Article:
Lauds is a jubilant hour, fresh as the morning dew, perhaps the most beautiful of all the hours.  Its symbolism deserves attention.  It is night; nature and men are asleep.  In the far east the grey of dawn appears; then the ruddy hue of morning, the harbinger of a new day, spreads across the horizon, and the world of nature begins to stir.  But all this natural beauty is only a symbol and reminder of a most wonderful event in the story of salvation.  It was at this beautiful hour that our Saviour burst the bonds of death.  Resurrection—that is the background theme of Lauds.  And the two pictures together, dawn and resurrection, remind us of a third arising from slumber, the spiritual awakening of the human soul.

There is, then, a threefold resurrection: nature awakens, the Saviour rises from the dead, the human soul celebrates its spiritual resurrection.  Such is the background to our prayer of Lauds.  It is an explicit song of praise; praise is the hour’s central theme.  If we can get a feeling for these three pictures intermingling in our Lauds prayer, if we can enter into the spirit of this threefold resurrection, if we can enlist the forces of nature to pray and praise and exult along with us while reciting this hour reasonably early in the morning, perhaps even in the open air, then we are certain to be struck by the full impact of its meaning.

Lauds is, actually, one of the most striking examples of what a proper observance of the characteristic thought of an hour and the background theme from the story of salvation can do for personal devotion.  The psalms at Lauds are all specially chosen hymns of praise.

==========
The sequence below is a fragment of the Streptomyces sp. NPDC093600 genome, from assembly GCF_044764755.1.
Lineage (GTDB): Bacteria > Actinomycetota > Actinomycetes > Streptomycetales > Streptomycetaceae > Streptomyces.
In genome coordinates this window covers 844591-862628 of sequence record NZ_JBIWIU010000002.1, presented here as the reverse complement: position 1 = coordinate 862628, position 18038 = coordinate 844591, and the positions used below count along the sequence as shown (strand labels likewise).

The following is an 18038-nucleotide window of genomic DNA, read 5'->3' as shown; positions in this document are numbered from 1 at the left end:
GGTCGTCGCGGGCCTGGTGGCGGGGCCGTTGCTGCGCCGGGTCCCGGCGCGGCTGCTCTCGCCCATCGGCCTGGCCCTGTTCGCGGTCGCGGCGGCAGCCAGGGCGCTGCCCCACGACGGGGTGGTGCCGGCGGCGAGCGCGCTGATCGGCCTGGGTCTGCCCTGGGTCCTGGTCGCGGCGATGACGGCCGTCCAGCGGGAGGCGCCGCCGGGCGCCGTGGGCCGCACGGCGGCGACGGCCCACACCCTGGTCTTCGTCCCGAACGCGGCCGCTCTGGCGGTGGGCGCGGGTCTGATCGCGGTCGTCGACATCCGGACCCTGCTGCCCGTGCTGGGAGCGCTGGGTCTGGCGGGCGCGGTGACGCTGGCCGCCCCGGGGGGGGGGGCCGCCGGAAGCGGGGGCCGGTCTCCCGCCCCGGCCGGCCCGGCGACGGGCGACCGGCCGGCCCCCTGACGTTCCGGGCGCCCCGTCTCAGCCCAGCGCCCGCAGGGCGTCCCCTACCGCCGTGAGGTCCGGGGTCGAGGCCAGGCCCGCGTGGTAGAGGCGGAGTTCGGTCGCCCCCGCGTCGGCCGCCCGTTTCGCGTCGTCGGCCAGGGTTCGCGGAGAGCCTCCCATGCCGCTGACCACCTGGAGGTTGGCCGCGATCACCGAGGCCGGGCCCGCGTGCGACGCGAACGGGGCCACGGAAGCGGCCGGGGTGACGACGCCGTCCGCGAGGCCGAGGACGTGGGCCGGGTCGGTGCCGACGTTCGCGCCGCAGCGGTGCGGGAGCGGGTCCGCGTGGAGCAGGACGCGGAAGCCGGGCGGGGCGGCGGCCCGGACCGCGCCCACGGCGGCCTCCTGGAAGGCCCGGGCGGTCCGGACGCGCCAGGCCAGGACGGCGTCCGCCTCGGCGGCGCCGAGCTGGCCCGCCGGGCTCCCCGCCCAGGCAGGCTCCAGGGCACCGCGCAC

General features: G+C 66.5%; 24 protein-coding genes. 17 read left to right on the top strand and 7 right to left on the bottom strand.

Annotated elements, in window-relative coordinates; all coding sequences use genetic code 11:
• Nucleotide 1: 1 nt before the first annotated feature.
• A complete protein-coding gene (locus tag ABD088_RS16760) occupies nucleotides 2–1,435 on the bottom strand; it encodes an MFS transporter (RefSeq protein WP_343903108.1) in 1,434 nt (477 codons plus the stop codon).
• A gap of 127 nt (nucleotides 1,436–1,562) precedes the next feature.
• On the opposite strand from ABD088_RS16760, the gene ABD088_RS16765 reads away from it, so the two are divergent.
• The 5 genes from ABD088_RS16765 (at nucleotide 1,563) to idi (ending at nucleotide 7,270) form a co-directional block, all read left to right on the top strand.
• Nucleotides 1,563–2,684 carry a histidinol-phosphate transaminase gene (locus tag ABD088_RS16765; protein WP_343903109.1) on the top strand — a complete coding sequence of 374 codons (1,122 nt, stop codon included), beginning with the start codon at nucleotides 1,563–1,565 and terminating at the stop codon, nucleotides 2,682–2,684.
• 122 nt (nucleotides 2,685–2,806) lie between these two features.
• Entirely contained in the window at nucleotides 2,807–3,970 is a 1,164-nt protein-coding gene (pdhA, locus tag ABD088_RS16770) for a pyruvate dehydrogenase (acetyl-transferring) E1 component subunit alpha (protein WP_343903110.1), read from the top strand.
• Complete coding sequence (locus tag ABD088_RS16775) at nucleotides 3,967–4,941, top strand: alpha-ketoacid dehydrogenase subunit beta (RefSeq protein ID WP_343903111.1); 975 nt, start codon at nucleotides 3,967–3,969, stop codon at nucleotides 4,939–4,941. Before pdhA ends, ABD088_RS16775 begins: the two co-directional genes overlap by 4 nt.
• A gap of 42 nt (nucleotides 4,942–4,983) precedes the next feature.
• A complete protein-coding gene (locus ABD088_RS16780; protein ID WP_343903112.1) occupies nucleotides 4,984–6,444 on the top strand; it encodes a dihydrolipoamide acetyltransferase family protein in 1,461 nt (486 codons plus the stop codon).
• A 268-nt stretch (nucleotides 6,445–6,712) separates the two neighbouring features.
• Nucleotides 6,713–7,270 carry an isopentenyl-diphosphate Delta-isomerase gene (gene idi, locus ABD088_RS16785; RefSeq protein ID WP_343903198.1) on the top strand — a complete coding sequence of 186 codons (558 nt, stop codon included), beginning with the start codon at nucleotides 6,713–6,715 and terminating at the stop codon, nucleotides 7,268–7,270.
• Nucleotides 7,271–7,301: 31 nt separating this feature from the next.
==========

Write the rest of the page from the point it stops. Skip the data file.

Very frequently we find nature themes in the psalms.  The thoughts of Christ’s resurrection occur mostly in the antiphons at Lauds, where there is almost always an Alleluia.  This feature we can observe particularly in Sunday Lauds, Sunday being the liturgical commemoration of the resurrection.  The liturgical day and the liturgical hour of the resurrection coincide, and the references to Easter Day are doubled and tripled.

The climax of Lauds is the Gospel song, the Benedictus.  It is a hymn in praise of man’s redemption, a greeting to the dawning day of salvation which is destined to be one more step toward its completion.  It is the Church who prays the Benedictus, taking Zachary’s place.  Every day is a new coming of the Redeemer, and the Church greets her Saviour as the “Day-Spring from on high”.

Sunday and feast-day Lauds are classically beautiful.  First the praises of awakening nature before God the King upon his throne, the earth, decked with all the wonders of creation, Victor over the primeval chaos (Ps. 92); then a pious man in procession to the sanctuary (Ps. 99); morning prayer (“the bride-soul’s morning kiss for the divine Bridegroom”—Ps. 62); finally a joyous exclamation over the works of God’s hands and the great symphony of praise that echoes through the Benedicite and Laudate.

by Dr. Pius Parsch